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2012 星火 专业四级听写满分突破50篇 文本 和 音频 mp3


最新 21 星火英语 英语专业四级考试 听写满分 突破 5 篇 文本 02 0 (下载此文档后请把你的电子邮箱发到 blueyweng@yahoo.com.cn, 我 会将把 50 篇的音频文件传给你)
1. What a Firefighter's Job Is Like ①The damage that a fire can cause is obvious / and this is why the firefighters' jobs are so important. / ②Firefighters are usually the first ones responding to any type of emergency and perform many tasks,/which include putting out burning buildings, / helping out with medical emergencies, vehicle accidents and many other incidents./ ③They must make sure their equipment is clean / and all the items they use are in proper working order. / ④Keeping their skills up to date is necessary. / ⑤Therefore, they will be continually trained with new equipment and techniques. / ⑥Because of the extreme conditions / and also the stress associated with the emergency situations that arise, / the firefighters definitely need to stay in shape for the work they must do. / ⑦They will stay in the fire station while on duty. / ⑧Unless they need to work on the trucks or respond to a call, / they can eat, sleep, shower and watch TV at the fire station, just like at home. (160 words) 2. Aliens ①For a long time, aliens have often been in the news. / ②They have always been surrounded by mystery / and interest of people all around the world. / ③People have claimed to have been abducted by aliens. / ④Some have claimed to have actually seen them. / ⑤But is there a sound proof that can prove aliens to be real? / ⑥Alien sightings have mostly been accompanied by sightings of lights in the night sky. / ⑦Some of them have also believed that / the lights came from the spaceships used by the aliens. / ⑧Disk-like objects traveling across the sky / have often been taken as aliens' vehicles./ ⑨At times, people have found blood or hair at the locations / where aliens were sighted. / ⑩Researchers say alien sightings could have probably been a result of human imagination accompanied by fear, / and some of these sightings might have been a result of certain astronomical phenomena. ( 145 words) 3. Computer Eyeglasses ①As computers become a more and more vital part of today's lifestyle and practices,/ new medical conditions are developing as a result of their usage. / ② The most common to date is computer vision problems, / which include eye pain, tired and burning eyes, watering or dry eyes, eye strain. / ③One Would never imagine that such a useful and innovative tool could cause so much physical discomfort! / ④As a result of these, science professionals seized the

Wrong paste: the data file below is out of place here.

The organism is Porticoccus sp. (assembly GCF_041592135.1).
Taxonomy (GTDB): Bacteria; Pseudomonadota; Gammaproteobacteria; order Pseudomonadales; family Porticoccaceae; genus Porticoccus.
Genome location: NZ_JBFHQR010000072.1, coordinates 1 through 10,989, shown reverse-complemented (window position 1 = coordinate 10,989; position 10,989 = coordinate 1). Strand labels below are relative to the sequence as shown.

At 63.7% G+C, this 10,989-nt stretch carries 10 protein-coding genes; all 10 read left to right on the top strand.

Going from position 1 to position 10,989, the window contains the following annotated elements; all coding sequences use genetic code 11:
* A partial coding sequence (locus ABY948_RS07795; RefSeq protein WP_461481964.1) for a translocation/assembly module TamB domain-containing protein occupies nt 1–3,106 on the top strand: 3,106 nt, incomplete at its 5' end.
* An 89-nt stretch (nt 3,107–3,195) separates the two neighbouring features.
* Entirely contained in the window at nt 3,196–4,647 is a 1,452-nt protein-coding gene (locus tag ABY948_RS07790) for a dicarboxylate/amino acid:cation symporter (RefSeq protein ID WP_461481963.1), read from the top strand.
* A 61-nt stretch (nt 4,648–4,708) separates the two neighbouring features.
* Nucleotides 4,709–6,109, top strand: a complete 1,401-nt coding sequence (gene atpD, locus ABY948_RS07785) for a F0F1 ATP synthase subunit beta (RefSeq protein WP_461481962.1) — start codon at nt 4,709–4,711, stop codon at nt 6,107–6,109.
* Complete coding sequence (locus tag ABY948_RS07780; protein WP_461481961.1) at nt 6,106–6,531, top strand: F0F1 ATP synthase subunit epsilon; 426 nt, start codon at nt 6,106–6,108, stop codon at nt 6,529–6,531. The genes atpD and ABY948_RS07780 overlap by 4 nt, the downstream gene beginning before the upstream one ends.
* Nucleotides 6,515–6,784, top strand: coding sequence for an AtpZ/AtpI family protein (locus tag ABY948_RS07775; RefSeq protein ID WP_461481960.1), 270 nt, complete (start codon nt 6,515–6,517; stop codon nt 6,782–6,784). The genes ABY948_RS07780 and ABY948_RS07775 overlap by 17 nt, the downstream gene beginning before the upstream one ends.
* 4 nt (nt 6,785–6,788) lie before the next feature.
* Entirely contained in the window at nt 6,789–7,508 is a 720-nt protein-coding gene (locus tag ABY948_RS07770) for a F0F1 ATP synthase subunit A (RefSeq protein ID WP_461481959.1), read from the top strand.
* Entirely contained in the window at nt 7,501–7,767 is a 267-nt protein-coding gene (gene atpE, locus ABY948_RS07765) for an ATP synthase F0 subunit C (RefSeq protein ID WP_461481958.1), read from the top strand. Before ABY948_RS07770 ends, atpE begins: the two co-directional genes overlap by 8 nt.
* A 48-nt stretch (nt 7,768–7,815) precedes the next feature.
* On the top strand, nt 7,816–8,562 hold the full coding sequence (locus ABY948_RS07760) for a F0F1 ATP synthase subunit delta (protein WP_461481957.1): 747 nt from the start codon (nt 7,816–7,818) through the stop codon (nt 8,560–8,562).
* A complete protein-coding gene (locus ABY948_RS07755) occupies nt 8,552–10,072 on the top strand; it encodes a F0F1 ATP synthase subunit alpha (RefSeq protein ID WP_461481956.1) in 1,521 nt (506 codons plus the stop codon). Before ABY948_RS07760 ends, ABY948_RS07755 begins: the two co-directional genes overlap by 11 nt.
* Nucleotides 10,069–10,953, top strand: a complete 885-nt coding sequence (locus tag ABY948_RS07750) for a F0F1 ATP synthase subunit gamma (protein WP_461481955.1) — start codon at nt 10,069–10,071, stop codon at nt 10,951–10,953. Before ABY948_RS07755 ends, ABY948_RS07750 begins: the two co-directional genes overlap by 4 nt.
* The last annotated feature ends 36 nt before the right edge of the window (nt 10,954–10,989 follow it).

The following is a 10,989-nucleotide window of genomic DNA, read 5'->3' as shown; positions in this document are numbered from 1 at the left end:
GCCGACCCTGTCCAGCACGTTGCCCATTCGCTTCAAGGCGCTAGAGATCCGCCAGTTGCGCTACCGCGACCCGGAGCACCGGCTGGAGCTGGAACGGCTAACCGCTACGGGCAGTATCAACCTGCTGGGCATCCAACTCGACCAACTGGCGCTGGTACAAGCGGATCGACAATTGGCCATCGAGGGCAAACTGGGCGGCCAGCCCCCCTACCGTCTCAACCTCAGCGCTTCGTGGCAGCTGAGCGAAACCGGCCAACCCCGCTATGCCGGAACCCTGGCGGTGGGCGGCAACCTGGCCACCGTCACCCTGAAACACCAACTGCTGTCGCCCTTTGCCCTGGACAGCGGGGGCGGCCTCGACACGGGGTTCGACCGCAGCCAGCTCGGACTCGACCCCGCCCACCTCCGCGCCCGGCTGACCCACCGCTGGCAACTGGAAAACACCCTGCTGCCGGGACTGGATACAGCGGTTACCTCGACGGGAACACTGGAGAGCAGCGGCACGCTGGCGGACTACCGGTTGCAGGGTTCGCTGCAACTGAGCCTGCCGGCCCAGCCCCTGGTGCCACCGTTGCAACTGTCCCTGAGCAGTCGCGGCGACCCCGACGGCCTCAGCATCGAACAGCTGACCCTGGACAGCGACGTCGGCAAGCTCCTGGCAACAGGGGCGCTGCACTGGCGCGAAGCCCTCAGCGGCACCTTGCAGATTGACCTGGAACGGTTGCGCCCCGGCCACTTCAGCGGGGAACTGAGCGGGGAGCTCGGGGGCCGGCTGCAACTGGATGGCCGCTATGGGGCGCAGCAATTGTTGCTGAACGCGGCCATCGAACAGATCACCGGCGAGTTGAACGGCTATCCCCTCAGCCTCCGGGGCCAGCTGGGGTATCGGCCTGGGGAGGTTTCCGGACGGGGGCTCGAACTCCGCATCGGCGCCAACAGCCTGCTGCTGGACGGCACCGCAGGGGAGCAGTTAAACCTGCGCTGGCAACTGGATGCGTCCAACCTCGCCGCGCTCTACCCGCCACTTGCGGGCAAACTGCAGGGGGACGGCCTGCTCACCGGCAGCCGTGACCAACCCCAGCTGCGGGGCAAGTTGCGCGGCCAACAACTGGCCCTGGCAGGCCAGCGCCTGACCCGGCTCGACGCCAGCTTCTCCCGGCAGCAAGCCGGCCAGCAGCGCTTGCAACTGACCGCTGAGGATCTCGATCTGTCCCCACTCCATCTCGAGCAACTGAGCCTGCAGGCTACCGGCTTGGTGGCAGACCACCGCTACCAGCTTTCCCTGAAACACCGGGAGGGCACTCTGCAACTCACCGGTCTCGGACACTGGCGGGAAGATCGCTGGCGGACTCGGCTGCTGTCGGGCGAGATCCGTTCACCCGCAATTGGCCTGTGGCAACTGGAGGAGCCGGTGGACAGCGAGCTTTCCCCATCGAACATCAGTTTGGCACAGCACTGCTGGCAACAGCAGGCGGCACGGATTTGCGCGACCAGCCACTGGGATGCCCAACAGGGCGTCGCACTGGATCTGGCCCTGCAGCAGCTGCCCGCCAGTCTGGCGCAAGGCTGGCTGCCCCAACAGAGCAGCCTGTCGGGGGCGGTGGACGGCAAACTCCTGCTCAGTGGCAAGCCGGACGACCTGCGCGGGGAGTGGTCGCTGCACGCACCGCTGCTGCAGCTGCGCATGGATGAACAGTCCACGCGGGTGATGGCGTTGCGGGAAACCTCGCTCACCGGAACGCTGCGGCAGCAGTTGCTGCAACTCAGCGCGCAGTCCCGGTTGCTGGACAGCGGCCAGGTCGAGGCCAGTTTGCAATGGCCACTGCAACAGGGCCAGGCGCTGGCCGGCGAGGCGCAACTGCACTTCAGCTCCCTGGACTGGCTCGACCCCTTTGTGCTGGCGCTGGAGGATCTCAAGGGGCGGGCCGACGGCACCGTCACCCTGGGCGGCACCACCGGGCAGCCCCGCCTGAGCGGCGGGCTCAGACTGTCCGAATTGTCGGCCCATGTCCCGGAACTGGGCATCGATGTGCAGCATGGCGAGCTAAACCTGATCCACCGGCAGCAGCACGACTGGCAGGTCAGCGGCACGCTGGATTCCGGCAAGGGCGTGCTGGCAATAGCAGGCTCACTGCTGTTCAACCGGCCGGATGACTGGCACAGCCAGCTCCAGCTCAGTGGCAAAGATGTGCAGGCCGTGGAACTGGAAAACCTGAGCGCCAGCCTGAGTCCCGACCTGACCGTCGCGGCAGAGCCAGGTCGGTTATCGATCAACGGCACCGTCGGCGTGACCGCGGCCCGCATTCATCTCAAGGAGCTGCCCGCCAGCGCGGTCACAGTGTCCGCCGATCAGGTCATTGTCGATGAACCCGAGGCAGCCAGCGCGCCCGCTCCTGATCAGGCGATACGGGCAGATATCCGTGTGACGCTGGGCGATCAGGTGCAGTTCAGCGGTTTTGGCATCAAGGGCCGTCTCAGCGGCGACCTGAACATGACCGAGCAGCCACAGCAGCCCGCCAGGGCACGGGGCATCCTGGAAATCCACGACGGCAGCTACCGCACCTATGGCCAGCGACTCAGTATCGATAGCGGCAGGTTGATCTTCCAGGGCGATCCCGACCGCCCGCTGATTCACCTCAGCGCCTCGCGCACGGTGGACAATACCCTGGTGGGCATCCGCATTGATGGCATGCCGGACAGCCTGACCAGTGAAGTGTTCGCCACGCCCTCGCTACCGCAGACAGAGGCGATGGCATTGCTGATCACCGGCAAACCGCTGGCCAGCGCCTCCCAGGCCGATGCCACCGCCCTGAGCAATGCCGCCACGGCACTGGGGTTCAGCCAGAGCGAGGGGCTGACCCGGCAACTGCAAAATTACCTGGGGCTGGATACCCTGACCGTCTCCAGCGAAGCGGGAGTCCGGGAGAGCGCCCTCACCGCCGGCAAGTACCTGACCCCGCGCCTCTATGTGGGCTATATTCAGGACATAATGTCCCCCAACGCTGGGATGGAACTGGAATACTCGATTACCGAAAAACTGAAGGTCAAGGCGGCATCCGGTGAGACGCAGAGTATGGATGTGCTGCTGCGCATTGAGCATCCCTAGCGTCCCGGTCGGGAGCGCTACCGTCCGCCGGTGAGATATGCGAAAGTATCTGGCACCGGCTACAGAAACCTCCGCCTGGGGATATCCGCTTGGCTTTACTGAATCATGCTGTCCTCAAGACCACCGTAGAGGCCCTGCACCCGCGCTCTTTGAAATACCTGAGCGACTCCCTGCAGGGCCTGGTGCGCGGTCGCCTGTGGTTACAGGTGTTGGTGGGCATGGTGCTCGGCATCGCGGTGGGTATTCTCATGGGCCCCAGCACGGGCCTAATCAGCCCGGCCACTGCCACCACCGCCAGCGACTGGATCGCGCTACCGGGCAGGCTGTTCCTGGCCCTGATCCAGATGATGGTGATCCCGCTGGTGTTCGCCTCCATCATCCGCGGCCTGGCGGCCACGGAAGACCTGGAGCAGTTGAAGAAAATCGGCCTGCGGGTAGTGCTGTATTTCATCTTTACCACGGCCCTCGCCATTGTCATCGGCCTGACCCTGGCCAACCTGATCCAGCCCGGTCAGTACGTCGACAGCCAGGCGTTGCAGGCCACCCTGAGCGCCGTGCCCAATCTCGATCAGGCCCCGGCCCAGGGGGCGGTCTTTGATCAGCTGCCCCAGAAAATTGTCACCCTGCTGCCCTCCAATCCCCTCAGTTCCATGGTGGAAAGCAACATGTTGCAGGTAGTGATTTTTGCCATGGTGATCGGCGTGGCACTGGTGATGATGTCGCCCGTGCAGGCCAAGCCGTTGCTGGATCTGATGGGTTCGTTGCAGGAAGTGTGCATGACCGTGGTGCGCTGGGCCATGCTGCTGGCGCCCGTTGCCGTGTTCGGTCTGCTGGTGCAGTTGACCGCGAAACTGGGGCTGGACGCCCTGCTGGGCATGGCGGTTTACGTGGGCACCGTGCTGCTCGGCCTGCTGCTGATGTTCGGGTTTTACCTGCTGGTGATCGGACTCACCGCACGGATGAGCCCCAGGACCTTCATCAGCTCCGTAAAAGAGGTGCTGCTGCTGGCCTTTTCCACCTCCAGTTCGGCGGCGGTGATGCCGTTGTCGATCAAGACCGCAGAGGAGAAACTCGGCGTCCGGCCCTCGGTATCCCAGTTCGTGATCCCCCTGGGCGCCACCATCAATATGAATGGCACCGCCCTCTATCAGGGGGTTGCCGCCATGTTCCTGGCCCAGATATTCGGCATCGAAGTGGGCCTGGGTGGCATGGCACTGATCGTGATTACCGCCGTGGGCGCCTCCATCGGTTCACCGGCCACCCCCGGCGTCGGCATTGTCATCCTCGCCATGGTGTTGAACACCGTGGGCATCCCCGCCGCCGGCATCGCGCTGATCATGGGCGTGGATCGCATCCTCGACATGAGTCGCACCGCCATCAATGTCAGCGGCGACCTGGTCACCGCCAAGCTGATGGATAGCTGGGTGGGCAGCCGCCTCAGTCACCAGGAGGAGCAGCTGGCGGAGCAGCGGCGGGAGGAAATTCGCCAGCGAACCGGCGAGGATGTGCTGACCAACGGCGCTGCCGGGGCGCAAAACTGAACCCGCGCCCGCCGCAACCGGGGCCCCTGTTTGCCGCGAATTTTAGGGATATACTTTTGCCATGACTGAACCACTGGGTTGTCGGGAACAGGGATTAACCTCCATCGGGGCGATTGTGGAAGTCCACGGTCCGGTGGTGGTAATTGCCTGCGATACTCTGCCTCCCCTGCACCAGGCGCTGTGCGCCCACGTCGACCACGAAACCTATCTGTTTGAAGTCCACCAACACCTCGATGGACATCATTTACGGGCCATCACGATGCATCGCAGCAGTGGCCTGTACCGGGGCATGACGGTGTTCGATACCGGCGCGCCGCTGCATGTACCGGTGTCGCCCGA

opportunity / to create computer eyeglasses to ease these common conditions / and make computer usage less painful and more comfortable. / ⑤The computer vision problems affect adults as well as children./ ⑥Although children normally have different requirements for near and distance vision glasses, / computer eyeglasses can be used universally for both groups. / ⑦Please note that near and distance vision glasses / should not be used as replacements for computer glasses. /⑧They do not serve the same purpose, / and in some cases will cause more harm than good. (158 words) 4. Labor Day ①International Labor Day, also known as International Workers' Day, / is scheduled for May 1st of each year. /②It is a holiday in celebration of the eight-hour workday. / ③It evolved from efforts of the labor union movement / to celebrate the economic and social achievements of workers. / ④It is celebrated as a national holiday across many countries around the world. / ⑤The idea for a workers' holiday began in Australia in 1856 / but was celebrated on May 1st in 1886 in Chicago. /⑥In China, Labor Day was extended to three days during the 1990s. / ⑦The Chinese government made it a seven-day holiday / by moving the prior and upcoming weekends together with these three days. / ⑧This holiday allowed millions of Chinese people to travel / or take other activities during this period. / ⑨However, China has reduced the Golden Week holiday down to one day in 2008, / while at the same time reviving some traditional holidays such as Mid-Autumn Festival. (158 words) 5. Audiobook ① An audiobook is a recording that is primarily spoken word. ② It is often based on a recording of commercial printed material. ③ It is not necessary an exact audio version of a book. ④ Spoken audio was available in school and public libraries and to a lesser extent in music shops. ⑤ It was not until the 1980s that there began a concerted effort to attract book retailers. ⑥ As publishers entered the field of spoken-word publishing. The transition to book retailers carrying audiobooks became common place on bookshelves rather than in separate displays. ⑦ With the development of 1960s libraries became a source of free audiobooks. ⑧ Instructional and educational recording come first, followed by self-help taps and then by literature. ⑨ In 1975 audiobooks gained popularity with commuters and travelers . ⑩ By the middle of 1980s the audio publishing business grew to several billion dollars a year in retail value. 6. Family Life in India ①Family life is equally varied in Indian states. /②India is a country with many states / in which people are from different cultures, and so on. /③The languages, clothing, customs, and traditions of people are influenced by the